look at MJ HAND:(
That brings me to the most famous person to have Vitiligo: Michael Jackson. I was a big Michael fan from his early days with the Jackson Five and all through his solo career. He and I were the same age, so I grew up on his music and dancing. I remember hearing for the first time the rumors that he was bleaching himself white; I thought that was crazy. I knew personally how difficult it was to try to use depigmentation as a treatment for Vitiligo, so I couldn’t imagine how someone could actually bleach their entire body. I asked my dermatologist at one of my yearly visits in the late eighties if she knew anything about Michael Jackson’s skin color and she told me that it was known by most in the dermatology community that he had Vitiligo. At first I was excited to think that I shared something in common with Michael Jackson. Then as the reality set in, the more I thought about it, the more I realized how horrible it must have been for him. Not only was he a black man, he was probably the most well known person in the world and someone who performed in front of millions of people. It was easy for me to just ignore the stares and go on with my life, but how do you do that when you are in the spotlight all the time and subjected to ridicule and tabloid trash talk? I can understand why he tried to cover his Vitiligo up the best he could with makeup and clothes. Michael was known to be a very private person who didn’t want to divulge his medical condition to the world. I have a feeling he may not have received a lot of support from those around him, his professional contacts, and certainly not from the media. And when he did admit to having Vitiligo, so many hateful people in the media refused to believe it using ridicule and writing he “claims to have a skin condition.” Claims to? They accused him of trying to bleach his skin and become a white person. They called him a traitor to his race thinking he had betrayed the African American community of his roots. Who would chose a disease that betrays your own body, challenges your very identity and continually changes your appearance requiring medical treatment and makeup? How does someone who makes their living with their famous face and who faces a debilitating disease deal with that kind of ridicule and mocking from the press? There were those in both the black and the white communities who turned against him simply because of his changing appearance. Hurtful words can be more painful than a physical attack. Michael endured far too many hateful, hurtful words. Many in the “media” claim that even with Vitiligo, Michael would not have naturally turned so completely white. Well, I can verify that it is very possible. My Vitiligo started with me being mostly tan colored with white patches and spots, and gradually progressed to my appearing mostly white with tan spots, to now being almost completely white, except for a very few tiny tan spots. Not only is a morphing appearance unavoidable with Vitiligo, but it is inevitable. Now that the antibodies have finished with my skin, they are starting on my hair. I have huge white patches in my hair, eyebrows and eyelashes. It is a cruel joke that the hair on my legs remains as dark as ever, which looks even worse against the stark white skin! I can’t throw out that razor yet. And I now get stares and lots of questions about my hair.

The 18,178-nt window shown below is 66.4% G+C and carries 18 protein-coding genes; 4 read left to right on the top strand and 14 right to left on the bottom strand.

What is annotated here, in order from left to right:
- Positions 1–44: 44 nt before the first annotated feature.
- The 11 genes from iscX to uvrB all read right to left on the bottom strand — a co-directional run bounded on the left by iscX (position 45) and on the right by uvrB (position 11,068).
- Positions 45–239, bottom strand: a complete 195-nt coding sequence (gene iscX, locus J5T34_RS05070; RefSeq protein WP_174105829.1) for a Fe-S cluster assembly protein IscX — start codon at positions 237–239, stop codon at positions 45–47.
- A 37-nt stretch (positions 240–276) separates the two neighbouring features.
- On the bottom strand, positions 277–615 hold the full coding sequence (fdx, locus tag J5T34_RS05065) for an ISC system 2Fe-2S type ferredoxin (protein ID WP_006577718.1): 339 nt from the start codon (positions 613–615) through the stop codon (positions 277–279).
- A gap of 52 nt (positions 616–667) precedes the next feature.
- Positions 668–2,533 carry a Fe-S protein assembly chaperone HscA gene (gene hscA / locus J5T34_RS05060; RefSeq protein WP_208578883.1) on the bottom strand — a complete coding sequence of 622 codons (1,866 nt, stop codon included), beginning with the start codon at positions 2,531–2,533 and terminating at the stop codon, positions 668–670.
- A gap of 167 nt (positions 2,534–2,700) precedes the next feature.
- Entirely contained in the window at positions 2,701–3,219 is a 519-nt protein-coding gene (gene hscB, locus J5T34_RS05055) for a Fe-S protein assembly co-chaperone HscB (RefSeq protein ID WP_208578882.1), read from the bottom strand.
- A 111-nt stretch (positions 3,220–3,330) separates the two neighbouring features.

Most people actually think I just have beautiful white skin now. I am sure Michael could have experienced a similar evolution of his appearance. He reportedly used the depigmentation therapy to help even out his skin color so he would not have to wear so much makeup. It is all so easy to understand if people were only not so quick to make hateful judgments or believe everything the tabloid media spews about celebrities.
I wish I could have understood better what Michael Jackson went through while he was still with us. I regret not letting Michael know in some way that I understood at least in part what he went through dealing with this disease. I regret not speaking up more then. I have now become a major defender of Michael Jackson, promising myself that I will not let hateful words stand! I think too and I sincerely hope, that I have become more accepting of people’s differences because of my own personal struggles with appearance and acceptance. I try really hard to not make judgments about people without learning more about them. Without the challenge of Vitiligo in my life and my connection to Michael Jackson I might not have that understanding; I might be a different person. Vitiligo and Michael Jackson taught me about compassion.”
[case Study written by: Joyce Frame, American retired nurse; source:www.voiceseducation.org]
— cu Monika Hans